Auto Vinyl Interior Dyeing

Auto Vinyl Interior Dyeing

Do-it-yourself vinyl re-coloring made easy

If your vinyl interior is in good or excellent condition, but stained or faded from the sun, there is an inexpensive fix you can do at home. Most large automotive paint suppliers carry a full line of professional vinyl re-coloring products that are both easy to use and will match your original factory color. For example, you have a 1965 GTO with a Teal Turquoise interior like the example shown here. Simply specify the correct year and color, if possible, and the dye can be mixed on the spot. The dye requires no thinning, but a compressor and spray gun should be used for best results. Both of these items can be rented for a day or weekend at your local rental yard. The results are incredible, and you'll save a bundle over buying a complete reproduction interior kit.


The automotive paint shop where you purchase your dye will also carry vinyl cleaners. Use a stiff bristle paint brush to work the cleaner into the grain of the material in order to remove all skin oils, dirt or vinyl conditioners you might have applied over the years. Wipe the cleaner off with a clean damp towel. If your material is really soiled, several cleanings might be necessary. The surface of the part must be as clean as you can get it for the best adhesion of the vinyl dye. On this door panel, you can see the way the vinyl has discolored between the door handle attaching points. For best results, also remove any emblems and metal trim pieces prior to cleaning.


Here is a perfect example of why an original interior should be re-colored. These GTO seats have faded to several different shades of green, but the seams, stitching and overall condition is excellent. To make sure you color every nook and cranny, take the seats apart completely prior to cleaning them. Be sure to use the paintbrush to get all surface dirt from the stitched areas. This might seem trivial until the color starts to lift because you didn't clean the surface completely! After cleaning each part, allow at least 12 hours drying time indoors or an hour or so in the hot sun. These seats sat in the bright sun for about two hours and were completely dry prior to applying color.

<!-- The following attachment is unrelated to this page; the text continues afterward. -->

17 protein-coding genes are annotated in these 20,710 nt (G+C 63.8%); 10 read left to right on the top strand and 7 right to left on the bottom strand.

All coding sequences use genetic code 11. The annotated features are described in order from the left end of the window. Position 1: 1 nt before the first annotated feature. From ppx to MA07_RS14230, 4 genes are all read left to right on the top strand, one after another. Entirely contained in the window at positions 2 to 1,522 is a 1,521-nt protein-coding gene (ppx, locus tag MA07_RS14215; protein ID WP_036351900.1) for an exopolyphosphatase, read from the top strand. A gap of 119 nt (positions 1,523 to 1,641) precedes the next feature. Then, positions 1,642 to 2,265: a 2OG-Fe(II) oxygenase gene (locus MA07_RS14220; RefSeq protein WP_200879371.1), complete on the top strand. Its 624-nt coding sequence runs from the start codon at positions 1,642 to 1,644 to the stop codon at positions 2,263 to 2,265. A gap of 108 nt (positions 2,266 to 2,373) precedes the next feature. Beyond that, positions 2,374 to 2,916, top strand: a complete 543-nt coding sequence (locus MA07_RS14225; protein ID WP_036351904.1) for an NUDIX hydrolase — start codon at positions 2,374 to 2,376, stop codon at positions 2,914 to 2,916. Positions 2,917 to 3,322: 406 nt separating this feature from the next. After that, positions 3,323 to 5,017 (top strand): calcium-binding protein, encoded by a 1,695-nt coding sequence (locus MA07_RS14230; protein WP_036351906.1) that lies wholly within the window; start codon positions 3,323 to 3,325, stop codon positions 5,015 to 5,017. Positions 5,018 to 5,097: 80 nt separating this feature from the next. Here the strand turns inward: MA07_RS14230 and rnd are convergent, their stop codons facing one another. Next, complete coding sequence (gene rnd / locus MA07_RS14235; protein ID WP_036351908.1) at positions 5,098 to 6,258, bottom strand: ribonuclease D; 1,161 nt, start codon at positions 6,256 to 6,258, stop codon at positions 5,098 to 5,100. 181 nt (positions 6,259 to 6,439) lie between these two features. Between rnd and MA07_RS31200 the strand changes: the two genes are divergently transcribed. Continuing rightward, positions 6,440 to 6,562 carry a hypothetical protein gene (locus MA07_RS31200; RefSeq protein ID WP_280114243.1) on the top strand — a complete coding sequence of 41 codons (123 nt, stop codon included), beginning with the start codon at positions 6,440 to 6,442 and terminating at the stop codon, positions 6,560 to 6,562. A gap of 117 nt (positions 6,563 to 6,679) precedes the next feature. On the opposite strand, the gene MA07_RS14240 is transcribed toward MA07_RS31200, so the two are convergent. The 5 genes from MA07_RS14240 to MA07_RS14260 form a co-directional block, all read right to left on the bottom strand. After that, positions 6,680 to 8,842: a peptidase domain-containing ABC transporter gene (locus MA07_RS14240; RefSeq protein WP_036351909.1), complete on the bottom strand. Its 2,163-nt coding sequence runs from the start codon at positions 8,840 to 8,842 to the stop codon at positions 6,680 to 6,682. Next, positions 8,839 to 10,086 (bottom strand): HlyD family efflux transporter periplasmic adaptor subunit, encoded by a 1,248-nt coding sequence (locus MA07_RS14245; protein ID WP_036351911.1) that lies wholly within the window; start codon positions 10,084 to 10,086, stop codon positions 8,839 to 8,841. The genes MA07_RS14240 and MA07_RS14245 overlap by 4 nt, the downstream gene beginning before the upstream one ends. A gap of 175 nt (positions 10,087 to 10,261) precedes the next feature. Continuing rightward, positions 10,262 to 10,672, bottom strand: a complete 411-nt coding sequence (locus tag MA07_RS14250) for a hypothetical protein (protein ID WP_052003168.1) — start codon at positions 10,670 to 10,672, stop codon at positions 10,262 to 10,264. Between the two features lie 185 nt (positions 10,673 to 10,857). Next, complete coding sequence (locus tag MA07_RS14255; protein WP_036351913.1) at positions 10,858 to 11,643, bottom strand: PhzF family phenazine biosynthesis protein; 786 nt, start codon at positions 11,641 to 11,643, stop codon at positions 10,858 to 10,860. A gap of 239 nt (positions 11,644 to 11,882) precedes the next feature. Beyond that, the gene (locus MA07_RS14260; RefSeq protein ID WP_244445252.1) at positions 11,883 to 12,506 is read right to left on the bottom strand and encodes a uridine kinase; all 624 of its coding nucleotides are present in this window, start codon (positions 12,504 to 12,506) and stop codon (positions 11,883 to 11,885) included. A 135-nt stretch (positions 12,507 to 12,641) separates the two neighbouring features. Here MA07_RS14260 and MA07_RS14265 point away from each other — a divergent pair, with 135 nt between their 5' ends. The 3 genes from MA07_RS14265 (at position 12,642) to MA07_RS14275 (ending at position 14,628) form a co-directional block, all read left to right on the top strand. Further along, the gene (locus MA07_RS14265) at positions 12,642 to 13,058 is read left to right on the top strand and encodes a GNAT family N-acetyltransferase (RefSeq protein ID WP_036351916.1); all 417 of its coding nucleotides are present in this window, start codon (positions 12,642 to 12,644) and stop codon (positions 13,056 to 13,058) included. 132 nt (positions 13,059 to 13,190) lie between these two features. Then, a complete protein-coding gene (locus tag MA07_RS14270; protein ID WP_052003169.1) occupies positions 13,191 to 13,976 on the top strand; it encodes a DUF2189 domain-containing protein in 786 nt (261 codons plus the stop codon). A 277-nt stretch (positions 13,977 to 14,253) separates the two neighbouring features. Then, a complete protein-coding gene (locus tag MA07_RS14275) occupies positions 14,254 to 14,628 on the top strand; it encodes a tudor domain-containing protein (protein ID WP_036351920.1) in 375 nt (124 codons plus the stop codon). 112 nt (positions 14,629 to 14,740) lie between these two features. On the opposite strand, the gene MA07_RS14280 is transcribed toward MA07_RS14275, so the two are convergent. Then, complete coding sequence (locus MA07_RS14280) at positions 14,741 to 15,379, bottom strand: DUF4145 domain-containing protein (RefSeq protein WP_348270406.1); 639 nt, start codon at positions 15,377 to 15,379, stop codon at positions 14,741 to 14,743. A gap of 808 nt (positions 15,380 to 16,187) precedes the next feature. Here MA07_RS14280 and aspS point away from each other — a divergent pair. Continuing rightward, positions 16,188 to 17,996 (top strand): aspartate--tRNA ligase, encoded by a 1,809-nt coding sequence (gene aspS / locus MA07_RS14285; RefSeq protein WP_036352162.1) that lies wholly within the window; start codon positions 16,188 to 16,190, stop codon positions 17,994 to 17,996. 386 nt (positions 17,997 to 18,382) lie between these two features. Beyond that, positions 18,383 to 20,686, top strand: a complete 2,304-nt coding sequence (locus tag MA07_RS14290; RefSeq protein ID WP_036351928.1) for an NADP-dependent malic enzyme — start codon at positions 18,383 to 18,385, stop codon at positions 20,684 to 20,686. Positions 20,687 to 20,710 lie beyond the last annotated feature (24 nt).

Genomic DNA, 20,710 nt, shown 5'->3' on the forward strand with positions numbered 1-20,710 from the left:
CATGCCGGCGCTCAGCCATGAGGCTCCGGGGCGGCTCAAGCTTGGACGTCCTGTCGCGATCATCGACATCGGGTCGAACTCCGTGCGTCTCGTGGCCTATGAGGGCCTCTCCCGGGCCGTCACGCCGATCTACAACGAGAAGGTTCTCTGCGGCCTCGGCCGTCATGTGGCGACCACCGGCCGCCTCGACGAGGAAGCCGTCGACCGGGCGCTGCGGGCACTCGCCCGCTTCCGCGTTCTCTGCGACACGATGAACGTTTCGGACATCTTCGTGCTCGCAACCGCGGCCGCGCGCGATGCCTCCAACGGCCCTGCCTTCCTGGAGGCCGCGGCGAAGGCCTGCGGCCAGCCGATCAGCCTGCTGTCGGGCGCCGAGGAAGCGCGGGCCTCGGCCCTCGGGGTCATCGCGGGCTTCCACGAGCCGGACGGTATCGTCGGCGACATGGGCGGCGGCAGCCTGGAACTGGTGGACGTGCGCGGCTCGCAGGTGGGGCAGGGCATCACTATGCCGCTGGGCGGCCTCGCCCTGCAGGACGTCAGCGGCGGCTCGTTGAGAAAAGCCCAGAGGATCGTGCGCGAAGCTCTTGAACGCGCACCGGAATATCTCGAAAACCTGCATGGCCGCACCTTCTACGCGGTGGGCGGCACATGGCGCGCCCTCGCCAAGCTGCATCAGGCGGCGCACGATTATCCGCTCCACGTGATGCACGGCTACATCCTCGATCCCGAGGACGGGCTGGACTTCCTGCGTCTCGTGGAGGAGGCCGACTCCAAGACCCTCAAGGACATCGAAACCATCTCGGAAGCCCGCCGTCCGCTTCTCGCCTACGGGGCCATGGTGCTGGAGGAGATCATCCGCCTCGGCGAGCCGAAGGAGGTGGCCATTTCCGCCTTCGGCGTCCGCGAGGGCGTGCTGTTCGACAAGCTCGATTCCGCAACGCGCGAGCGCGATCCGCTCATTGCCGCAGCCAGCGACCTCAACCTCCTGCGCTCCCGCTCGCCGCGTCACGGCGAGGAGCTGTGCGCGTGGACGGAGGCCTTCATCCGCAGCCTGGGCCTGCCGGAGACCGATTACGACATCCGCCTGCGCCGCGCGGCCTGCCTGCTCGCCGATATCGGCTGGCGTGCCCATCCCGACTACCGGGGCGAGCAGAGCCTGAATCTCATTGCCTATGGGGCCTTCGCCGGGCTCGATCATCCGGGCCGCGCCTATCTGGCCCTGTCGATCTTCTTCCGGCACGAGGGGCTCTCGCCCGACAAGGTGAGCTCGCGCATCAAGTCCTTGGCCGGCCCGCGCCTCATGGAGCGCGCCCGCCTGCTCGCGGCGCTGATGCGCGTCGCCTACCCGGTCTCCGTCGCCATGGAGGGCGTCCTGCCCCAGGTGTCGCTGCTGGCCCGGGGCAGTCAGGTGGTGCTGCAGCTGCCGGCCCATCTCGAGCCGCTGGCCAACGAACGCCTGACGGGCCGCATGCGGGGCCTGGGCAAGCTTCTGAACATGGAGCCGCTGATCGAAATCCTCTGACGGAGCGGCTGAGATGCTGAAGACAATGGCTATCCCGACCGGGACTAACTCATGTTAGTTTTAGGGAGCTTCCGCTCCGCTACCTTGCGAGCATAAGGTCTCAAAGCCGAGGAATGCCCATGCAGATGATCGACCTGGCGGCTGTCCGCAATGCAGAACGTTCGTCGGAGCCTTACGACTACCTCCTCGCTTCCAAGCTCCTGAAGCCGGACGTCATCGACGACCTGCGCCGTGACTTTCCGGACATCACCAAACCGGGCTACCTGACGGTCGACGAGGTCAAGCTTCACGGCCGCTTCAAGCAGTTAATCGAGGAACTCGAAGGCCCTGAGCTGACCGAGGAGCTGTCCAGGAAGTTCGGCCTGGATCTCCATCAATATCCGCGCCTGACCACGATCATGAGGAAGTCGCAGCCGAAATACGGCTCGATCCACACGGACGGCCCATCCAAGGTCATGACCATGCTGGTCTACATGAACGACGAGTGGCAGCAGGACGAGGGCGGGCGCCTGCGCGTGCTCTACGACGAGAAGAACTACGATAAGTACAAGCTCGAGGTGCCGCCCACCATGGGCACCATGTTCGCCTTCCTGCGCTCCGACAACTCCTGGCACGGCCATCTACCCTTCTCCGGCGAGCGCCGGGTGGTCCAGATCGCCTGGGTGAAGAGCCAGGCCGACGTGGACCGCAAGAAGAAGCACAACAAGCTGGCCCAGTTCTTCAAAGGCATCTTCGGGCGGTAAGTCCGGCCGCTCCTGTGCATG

Spraying Color

The vinyl dye can be poured into the spray gun canister directly from the can. Usually, no mixing is necessary. For best results, the temperature should be between 70-85 degrees. Keep your spray nozzle about 16-18 inches from the surface and apply several light coats in a smooth back-and-forth motion. Regulate the air pressure to be about 45 pounds at the nozzle of the gun. Allow 10 minutes between coats. This is called the "flash off" period. You are not trying to achieve a glossy surface, just applying the color. If you're changing color, it will take a few more coats, which means more dye. Consult with your paint expert on how much dye you will need to do your complete interior. Plan on spending an average of $35 per quart. To do an average interior, about two quarts will be necessary (possibly three if you're changing color). Spray in a well-ventilated area and wear a particle mask for safety-you're not trying to dye the inside of your lungs.

Hard Plastic

The same process is used on hard plastic parts like this kick panel. Unlike the soft material on the seats, once you have cleaned the surface you can wash off the cleaner with the hose. Again, let the panels completely dry for a few hours. Another product available at the paint store is called adhesion promoter. It is available in aerosol cans and should be sprayed on hard plastic surfaces prior to the color. This gives the dye something to cling to on the plastic and provides a very durable finish. Again, several light coats will work better than a heavy application.

Finished Product

As you can see, these 36-year-old vinyl parts look like new again. The cleaning process took the better part of a day, but adding the color only took a few hours. The results are stunning when compared to the former condition, and the cost was minimal. If you don't mind doing the restoration work yourself, it's the only way to go. Plus, you get the bragging rights at shows when you claim you have an original interior that looks like it did the day it rolled off the assembly line. This process will work on any year, make or model vehicle-just make sure you can get the interior color you need before starting the project.

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